Significance, Ancestral Home, and the First Bearers of the Name

 

My father, Herrmann Martin Schoppenhorst (248), former director of the municipality Ladbergen, had explained to me that the name Schoppenhorst means “the one who lives in the shed by the forest”. The former “Carpentry Schoppenhorst” (picture on the right), today the art gallery and cafe  "Strathwork" in Ladbergen, had an according crest (a half-timbered house with a red roof in front of green fir trees) on the tower of the workshop.

But this interpretation is not the only one possible according to Professor Udolph

(e-mail from Professor Udolph on April 1, 2005). Thus, a Horst is not necessarily a forest, scrubland, or brushwood but can also be a dry place in a wetland. This last interpretation is more likely, as Ladbergen (meaning: hill in the lowland; medieval name Lacberghe (1)) used to be a wetland in the past and even today a certain part of the farming community Hölter is called “Moor” (German for “marsh”). The farming community Wester until into the 20th century was a marsh, too. Therefore, Schoppenhorst can mean as well “he who lives in a shed on a dry rise in the marsh”. Heinz Storck, former president of the “Heimatverein” [a club that tries to preserve German tradition; note from the translator] says to this end that a “Hoarst” (Low German) in Ladbergen means a dry place on which one can cultivate fields and meadows. This means for our name that the shed on a dry spot is right.

 

In a chronicle Friedrich Schoppenhorst, born in 1848 (90), writes down his own history of the origin of the name in which an ancestral home is mentioned: For one of his sons the Colon Ferlemann took a shed (Low German: Schoppen) from his yard and built it up in the Horst as a residential house.” This is how Friedrich Schoppenhorst describes the origin of his name: Schoppen-in-der-Horst (“shed-on-a-dry-spot”).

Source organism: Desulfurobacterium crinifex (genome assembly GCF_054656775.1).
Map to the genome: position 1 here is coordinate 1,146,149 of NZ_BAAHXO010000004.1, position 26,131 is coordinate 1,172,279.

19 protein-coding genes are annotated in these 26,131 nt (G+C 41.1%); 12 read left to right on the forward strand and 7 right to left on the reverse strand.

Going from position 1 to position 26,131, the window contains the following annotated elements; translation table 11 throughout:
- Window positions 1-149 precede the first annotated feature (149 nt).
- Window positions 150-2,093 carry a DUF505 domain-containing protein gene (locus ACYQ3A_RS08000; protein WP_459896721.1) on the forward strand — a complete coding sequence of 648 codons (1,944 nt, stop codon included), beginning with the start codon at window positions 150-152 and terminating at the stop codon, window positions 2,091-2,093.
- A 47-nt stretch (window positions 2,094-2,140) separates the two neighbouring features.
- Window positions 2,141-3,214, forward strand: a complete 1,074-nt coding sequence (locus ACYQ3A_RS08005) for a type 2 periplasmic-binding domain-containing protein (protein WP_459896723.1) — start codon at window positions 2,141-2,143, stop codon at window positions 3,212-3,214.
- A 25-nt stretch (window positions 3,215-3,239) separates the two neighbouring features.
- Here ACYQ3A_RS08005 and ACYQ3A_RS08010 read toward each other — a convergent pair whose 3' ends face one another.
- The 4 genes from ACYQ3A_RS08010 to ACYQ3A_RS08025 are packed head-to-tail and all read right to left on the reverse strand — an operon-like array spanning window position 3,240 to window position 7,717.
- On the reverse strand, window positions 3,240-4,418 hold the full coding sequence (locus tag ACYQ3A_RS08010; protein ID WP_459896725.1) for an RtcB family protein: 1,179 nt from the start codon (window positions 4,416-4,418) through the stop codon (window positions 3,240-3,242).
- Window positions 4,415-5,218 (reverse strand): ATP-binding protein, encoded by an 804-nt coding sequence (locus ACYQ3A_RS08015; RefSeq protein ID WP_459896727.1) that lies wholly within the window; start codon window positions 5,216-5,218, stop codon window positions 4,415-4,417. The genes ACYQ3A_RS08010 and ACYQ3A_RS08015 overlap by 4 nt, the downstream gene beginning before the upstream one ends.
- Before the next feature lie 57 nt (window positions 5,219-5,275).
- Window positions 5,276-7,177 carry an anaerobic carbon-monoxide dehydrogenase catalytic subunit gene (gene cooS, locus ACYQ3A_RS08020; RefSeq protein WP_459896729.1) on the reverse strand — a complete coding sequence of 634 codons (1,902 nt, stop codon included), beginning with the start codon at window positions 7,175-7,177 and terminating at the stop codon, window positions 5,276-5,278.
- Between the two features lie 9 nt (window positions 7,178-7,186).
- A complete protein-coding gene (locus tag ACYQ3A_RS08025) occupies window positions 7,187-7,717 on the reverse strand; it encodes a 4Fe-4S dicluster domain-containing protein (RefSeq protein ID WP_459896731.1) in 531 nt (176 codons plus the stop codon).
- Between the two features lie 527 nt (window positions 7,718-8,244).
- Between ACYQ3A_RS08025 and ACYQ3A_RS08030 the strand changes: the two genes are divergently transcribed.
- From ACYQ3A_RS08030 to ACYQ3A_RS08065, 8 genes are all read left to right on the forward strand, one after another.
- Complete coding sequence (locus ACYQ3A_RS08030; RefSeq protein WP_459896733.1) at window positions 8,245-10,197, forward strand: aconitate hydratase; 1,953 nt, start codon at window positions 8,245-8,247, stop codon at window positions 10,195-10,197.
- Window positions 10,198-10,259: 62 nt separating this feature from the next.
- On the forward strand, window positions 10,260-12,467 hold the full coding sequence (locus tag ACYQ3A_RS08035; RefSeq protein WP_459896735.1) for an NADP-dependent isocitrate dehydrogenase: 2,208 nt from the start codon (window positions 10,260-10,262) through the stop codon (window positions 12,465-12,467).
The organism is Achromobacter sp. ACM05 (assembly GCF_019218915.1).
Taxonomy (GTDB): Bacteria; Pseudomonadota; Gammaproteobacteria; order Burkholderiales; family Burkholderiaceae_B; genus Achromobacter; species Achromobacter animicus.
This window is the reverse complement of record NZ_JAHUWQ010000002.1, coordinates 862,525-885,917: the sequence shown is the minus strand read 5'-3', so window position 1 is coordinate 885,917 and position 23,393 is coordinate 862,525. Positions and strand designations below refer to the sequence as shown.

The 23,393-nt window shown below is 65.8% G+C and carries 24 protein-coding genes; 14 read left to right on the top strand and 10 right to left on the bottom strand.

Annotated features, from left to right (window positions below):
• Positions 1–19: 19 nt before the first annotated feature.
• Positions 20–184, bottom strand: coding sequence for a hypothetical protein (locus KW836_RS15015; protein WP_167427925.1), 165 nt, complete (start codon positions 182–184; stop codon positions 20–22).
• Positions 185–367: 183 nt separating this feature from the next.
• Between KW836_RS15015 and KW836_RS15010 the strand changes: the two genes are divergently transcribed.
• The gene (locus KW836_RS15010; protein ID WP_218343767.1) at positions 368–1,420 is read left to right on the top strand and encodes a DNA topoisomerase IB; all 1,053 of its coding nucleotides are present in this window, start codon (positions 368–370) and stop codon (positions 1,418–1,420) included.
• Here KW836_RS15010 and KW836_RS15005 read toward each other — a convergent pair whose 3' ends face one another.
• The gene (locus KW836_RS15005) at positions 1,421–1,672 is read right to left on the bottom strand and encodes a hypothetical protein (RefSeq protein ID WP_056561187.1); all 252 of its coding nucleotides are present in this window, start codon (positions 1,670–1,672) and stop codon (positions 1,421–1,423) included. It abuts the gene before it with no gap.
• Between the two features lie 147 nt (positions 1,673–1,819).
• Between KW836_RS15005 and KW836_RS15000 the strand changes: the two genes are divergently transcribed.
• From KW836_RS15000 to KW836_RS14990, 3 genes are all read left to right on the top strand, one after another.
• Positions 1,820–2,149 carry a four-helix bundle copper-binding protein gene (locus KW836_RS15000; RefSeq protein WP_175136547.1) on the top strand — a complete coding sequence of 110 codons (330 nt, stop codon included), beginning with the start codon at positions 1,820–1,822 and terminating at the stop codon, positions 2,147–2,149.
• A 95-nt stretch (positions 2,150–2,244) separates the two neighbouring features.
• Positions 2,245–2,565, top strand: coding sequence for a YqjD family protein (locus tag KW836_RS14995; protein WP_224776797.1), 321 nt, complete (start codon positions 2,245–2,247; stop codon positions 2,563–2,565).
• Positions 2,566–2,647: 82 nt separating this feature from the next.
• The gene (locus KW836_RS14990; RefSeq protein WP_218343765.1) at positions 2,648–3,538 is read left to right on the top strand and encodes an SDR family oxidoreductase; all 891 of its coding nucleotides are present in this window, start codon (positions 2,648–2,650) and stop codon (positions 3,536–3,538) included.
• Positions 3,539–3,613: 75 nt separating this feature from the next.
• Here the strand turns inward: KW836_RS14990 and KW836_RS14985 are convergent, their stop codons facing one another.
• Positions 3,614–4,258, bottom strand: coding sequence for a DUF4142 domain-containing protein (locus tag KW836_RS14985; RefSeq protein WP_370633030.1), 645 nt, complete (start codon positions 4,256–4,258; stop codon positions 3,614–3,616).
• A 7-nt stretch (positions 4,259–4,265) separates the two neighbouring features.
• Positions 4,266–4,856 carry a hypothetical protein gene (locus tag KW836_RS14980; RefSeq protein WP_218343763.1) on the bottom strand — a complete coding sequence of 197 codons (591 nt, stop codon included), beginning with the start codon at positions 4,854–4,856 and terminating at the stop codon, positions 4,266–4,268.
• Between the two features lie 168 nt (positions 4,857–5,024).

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What was or what is the meaning of “die Ferlemanns Horst”? An area between the inn “Up de Birke”, today’s Boddenkuhle, and the farmer Ferlemann at Tecklenburger Straße, where after the war many bomb craters overgrown with heather and juniper bushes were to be found, must have been named so in earlier times. Today nobody in Ladbergen knows this term and nobody knows where Ferlemanns Horst was situated, not even the farmer Ferlemann himself. In any case, in the 17th century the first Schoppenhorst (Christian (1)) lived behind the inn “Up de Birke”.  

Moreover, it becomes clear that the family Schoppenhorst descends from the family Ferlemann in Overbeck at Tecklenburger Straße. I don’t know why people who already had a family name suddenly were given a new one. But the name Ferlemann can be traced back much further than our name: The original Virlinc turned into Virlincmann, then Werelmann, which became Verlemann and finally Ferlemann. This name can be traced back to the 12th century. At least that is what my father claimed. So far I wasn’t able to verify this.

 
         
 

 

The ancestral home (left picture), which stood on the spot on which the shed was built, still existed in my youth (though not or not any more in the marsh). At that time the farm Dowidat-Werdeling, Overbeck 25/50** belonged to the Werdeling family that bought it from the Schoppenhorst family in 1885. Later one daughter of the Werdeling family married a Mr Dowidat so that the farm received the double-barreled name Dowidat-Werdeling. In the year 1966 the building was torn down in the scope of the construction of the Autobahn A1. It seems to be documented (click on ancestral home) that the location of the ancestral home is the same spot on which the above mentioned residential house stood. According to this story the name Schoppenhorst emerged around 1665.

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But what happened to the bearers of the name after 1665?